Last year I bought an Android Dev Phone. I wanted to be one of the first to use this great device and operating system. The Android Dev Phone makes it possible to flash it with your own build version of Android. So why not building the Android OS from source?
This first part of Building Android 1.5 is about setting up the build environment. There is a description available at http://source.android.com/download. I will write down the steps I have taken to give you a step by step manual
Installation of Ubuntu
I installed Ubuntu as a Virtual Machine (because I am running Windows Vista). I used Ubuntu 8.04 because this is also the environment which Google is using (as I should believe). There are some issues with Ubuntu 8.10 for example when building the source.
I will not explain the installation of Ubuntu. This is really straight forward (perhaps even easier than installing Windows) when putting in the Ubuntu CD and boot from it.
When Ubuntu is installed I did sudo apt-get update and sudo apt-get upgrade to have the latest versions of all the packages which are installed by default
In order to retrieve the source code from git and to build the Android OS, the installation of some packages is required. Install the following packages by executing sudo apt-get install <pakagename>
- gnupg (this package was already installed)
- sun-java5-sdk (don’t use java 6 because this will result in errors during build)
- libesd0-dev (the last 0 is a zero)
- zip (already installed)
- valgrind (this packge is optional)
Instead of installing the packages seperately, you can also comine the apt-get install command
sudo apt-get install git-core gnupg sun-java5-jdk flex bison gperf libsdl-dev libesd0-dev libwxgtk2.6-dev build-essential zip curl libncurses5-dev zlib1g-dev valgrind
At http://source.android.com/download is written that Ubuntu 8.10 users should install a newer version of libreadline. I found out that I also needed this package because otherwise repo gives errors.
sudo apt-get install libreadline5-dev
Note: the Get source page on the android website uses a different package name (lib32readline5-dev) but that one does not exists
It could be possible that java 6 is installed on your own Ubuntu installation. To check which Java version is used, run the command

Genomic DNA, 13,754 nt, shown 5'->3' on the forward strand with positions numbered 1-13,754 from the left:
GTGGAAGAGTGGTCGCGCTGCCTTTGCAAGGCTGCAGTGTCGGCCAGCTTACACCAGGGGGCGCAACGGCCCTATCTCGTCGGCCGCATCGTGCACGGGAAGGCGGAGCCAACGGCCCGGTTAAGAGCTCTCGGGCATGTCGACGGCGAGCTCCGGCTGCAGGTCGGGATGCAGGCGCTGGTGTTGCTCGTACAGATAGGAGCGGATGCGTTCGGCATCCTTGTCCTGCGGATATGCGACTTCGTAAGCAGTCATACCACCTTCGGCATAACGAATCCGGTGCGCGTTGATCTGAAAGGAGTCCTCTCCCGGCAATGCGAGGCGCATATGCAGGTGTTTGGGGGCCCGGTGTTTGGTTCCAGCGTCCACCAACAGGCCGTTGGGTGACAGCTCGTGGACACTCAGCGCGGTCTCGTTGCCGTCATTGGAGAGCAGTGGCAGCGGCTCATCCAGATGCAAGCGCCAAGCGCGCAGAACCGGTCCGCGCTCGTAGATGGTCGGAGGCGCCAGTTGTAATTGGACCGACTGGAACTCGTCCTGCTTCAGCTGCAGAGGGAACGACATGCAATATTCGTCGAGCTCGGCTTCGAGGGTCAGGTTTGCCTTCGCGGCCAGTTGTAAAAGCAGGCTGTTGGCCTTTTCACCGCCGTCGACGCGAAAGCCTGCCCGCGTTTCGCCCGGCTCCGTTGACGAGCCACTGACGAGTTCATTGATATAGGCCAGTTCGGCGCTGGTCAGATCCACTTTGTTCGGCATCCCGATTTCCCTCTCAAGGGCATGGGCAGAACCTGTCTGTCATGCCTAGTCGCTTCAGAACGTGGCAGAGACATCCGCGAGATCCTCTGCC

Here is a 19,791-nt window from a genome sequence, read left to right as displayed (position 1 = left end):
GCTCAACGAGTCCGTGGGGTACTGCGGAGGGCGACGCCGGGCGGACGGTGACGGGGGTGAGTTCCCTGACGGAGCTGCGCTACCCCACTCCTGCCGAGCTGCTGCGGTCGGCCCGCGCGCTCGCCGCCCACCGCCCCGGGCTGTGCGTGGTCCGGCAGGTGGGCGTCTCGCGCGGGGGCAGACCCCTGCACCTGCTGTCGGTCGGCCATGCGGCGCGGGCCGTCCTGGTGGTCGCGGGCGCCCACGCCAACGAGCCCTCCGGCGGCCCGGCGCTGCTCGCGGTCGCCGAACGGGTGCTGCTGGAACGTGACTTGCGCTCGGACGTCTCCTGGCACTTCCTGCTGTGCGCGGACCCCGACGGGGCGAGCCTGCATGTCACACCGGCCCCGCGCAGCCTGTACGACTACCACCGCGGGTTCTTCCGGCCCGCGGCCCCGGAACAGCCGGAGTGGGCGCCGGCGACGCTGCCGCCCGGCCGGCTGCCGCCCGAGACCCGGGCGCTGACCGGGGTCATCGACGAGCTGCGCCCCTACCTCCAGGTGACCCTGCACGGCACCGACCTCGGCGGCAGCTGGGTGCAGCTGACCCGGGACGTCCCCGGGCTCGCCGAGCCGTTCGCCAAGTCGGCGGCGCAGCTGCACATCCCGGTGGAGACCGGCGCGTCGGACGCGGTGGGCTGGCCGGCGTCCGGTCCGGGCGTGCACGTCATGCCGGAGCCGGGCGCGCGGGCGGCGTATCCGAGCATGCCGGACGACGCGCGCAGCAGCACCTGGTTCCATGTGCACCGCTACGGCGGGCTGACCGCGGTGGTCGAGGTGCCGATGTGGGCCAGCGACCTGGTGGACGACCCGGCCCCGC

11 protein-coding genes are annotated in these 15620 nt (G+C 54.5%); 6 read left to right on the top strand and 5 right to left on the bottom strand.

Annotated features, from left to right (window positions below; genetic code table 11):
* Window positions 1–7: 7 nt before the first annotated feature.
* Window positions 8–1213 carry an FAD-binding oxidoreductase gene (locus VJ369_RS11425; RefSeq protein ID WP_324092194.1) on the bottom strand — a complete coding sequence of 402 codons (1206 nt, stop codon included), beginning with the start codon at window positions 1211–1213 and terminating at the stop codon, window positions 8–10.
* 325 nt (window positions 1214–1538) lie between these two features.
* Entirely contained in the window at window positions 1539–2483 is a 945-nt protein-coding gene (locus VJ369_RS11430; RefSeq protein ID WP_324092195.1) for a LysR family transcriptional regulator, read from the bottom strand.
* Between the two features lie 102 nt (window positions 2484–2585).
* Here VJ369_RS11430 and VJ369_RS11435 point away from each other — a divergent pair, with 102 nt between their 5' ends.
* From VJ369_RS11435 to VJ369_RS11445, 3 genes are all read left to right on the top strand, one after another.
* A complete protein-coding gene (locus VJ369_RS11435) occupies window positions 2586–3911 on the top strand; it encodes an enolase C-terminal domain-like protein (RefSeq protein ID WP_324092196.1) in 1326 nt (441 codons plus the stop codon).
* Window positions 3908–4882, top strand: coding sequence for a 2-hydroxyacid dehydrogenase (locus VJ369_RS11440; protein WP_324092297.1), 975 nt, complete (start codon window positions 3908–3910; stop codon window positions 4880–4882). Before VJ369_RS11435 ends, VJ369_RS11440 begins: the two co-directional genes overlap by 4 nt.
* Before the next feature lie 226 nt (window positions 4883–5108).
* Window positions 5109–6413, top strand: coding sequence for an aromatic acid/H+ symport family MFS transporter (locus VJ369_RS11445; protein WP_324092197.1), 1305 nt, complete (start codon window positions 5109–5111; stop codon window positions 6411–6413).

In my Ubuntu enviroment only one java version is given back in the result
java-1.5.0-sun 53 /usr/lib/jvm/java-1.5.0-sun
If multiple versions are installed, use update-java-alternatives -s to change the default Java Environment. For example
update-java-alternatives -s java-1.5.0-sun
The location of the Java installation should also be set exported as $JAVA_HOME. Edit the .bashrc file inside your users home directory. Add the following line to the end of the file
The location of the Java installation can be different (depending on the version number which is in my case 220.127.116.11). Check the location first to see if it contains the Java installation.
Start a new terminal and check if $JAVA_HOME is working and pointing to the right location
When the result given back is correct (for example /usr/lib/jvm/java-1.5.0-sun.18.104.22.168) the $JAVA_HOME is correctly set.
You can also check if the correct Java version is used by running the command java -version
java version "1.5.0_16" Java(TM) 2 Runtime Environment, Standard Edition (build 1.5.0_16-b02) Java HotSpot(TM) Client VM (build 1.5.0_16-b02, mixed mode, sharing)
By installing Ubuntu, de required packages and setting up Java everyting is ready for downloading the source from Git and building your own version of the Android source. I will explain the steps of retrieving the source code from Git in a next blog item. Feel free to give feedback on this post.
Blogpost in the Building Android 1.5 serie